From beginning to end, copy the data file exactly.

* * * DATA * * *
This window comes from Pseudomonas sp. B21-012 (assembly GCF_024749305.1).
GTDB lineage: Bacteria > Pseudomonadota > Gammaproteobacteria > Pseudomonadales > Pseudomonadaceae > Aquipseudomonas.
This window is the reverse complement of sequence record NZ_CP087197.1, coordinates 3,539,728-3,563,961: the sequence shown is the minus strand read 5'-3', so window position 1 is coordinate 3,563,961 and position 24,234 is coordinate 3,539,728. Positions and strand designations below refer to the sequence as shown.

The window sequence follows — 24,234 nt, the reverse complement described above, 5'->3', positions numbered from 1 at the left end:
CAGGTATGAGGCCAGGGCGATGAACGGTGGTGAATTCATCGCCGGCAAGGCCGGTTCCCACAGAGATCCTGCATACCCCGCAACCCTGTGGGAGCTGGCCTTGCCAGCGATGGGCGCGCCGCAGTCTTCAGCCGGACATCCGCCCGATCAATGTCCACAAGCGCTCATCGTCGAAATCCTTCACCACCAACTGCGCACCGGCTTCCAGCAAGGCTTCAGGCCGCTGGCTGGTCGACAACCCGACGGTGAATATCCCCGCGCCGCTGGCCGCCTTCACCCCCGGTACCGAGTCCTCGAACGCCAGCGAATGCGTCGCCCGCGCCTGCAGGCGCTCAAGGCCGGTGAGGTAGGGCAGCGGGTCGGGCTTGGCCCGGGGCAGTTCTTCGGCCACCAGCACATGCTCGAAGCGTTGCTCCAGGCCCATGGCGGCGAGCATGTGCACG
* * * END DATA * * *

This window comes from Pseudomonas sp. B21-012 (assembly GCF_024749305.1).
GTDB lineage: Bacteria > Pseudomonadota > Gammaproteobacteria > Pseudomonadales > Pseudomonadaceae > Aquipseudomonas.
This window is the reverse complement of sequence record NZ_CP087197.1, coordinates 3,539,728-3,563,961: the sequence shown is the minus strand read 5'-3', so window position 1 is coordinate 3,563,961 and position 24,234 is coordinate 3,539,728. Positions and strand designations below refer to the sequence as shown.

The window sequence follows — 24,234 nt, the reverse complement described above, 5'->3', positions numbered from 1 at the left end:
CAGGTATGAGGCCAGGGCGATGAACGGTGGTGAATTCATCGCCGGCAAGGCCGGTTCCCACAGAGATCCTGCATACCCCGCAACCCTGTGGGAGCTGGCCTTGCCAGCGATGGGCGCGCCGCAGTCTTCAGCCGGACATCCGCCCGATCAATGTCCACAAGCGCTCATCGTCGAAATCCTTCACCACCAACTGCGCACCGGCTTCCAGCAAGGCTTCAGGCCGCTGGCTGGTCGACAACCCGACGGTGAATATCCCCGCGCCGCTGGCCGCCTTCACCCCCGGTACCGAGTCCTCGAACGCCAGCGAATGCGTCGCCCGCGCCTGCAGGCGCTCAAGGCCGGTGAGGTAGGGCAGCGGGTCGGGCTTGGCCCGGGGCAGTTCTTCGGCCACCAGCACATGCTCGAAGCGTTGCTCCAGGCCCATGGCGGCGAGCATGTGCACG